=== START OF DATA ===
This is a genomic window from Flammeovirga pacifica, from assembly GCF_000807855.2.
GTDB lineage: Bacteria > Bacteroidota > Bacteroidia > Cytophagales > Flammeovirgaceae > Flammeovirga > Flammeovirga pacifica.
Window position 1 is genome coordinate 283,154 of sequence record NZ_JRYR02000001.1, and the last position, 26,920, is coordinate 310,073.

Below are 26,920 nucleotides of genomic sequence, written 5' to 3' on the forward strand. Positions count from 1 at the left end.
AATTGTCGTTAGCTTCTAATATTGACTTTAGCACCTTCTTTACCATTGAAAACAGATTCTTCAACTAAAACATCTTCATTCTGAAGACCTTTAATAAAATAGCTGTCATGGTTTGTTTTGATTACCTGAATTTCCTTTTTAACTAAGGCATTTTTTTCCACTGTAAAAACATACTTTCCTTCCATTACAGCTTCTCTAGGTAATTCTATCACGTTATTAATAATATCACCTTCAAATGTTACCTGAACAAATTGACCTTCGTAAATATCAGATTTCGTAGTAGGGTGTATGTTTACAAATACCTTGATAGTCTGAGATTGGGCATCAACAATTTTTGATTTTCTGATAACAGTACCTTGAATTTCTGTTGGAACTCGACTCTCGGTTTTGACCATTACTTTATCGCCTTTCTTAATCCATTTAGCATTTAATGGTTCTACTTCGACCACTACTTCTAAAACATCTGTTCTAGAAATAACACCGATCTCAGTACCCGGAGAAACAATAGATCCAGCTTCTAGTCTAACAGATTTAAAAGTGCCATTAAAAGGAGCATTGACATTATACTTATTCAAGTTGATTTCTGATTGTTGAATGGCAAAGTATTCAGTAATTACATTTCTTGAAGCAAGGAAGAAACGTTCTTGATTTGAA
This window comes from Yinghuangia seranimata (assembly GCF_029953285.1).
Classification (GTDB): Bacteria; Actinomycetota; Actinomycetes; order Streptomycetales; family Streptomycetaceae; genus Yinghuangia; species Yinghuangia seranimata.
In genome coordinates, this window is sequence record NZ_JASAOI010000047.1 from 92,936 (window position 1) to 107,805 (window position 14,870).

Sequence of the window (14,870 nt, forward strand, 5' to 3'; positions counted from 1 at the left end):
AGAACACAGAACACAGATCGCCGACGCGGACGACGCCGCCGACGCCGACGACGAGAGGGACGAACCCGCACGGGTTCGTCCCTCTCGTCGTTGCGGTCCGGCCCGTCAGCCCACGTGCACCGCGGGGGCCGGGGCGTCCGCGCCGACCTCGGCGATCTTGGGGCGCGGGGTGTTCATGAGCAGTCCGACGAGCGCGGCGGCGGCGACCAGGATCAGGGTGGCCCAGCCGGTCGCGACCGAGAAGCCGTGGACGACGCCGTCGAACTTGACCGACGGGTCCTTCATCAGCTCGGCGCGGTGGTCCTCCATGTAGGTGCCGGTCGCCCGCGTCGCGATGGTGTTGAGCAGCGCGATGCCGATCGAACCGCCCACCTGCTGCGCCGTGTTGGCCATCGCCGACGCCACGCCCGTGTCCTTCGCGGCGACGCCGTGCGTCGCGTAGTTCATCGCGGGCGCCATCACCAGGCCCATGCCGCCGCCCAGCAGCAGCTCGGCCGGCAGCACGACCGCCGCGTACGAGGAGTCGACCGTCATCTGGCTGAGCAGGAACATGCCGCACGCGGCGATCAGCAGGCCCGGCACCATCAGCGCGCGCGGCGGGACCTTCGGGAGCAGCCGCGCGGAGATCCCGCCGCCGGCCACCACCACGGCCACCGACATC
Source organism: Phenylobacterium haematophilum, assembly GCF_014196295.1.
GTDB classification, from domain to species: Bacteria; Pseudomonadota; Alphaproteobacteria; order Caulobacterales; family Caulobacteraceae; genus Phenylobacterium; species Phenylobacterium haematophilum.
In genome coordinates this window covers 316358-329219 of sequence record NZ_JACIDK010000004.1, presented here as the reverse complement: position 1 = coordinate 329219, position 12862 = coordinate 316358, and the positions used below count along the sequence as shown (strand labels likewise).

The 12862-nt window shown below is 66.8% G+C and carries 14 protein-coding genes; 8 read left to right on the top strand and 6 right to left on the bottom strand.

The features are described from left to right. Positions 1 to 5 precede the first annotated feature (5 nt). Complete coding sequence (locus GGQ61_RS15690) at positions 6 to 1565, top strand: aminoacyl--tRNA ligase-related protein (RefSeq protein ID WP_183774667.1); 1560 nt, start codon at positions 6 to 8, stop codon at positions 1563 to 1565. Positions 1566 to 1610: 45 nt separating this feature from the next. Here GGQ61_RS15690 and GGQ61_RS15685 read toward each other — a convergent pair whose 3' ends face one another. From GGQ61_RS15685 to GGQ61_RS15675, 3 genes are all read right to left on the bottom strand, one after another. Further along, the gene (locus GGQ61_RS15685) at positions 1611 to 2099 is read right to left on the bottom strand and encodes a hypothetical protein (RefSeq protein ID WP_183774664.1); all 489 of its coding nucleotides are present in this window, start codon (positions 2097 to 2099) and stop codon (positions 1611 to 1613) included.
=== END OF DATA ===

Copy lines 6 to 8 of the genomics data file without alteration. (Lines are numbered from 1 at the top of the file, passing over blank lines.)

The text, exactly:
This window comes from Yinghuangia seranimata (assembly GCF_029953285.1).
Classification (GTDB): Bacteria; Actinomycetota; Actinomycetes; order Streptomycetales; family Streptomycetaceae; genus Yinghuangia; species Yinghuangia seranimata.
In genome coordinates, this window is sequence record NZ_JASAOI010000047.1 from 92,936 (window position 1) to 107,805 (window position 14,870).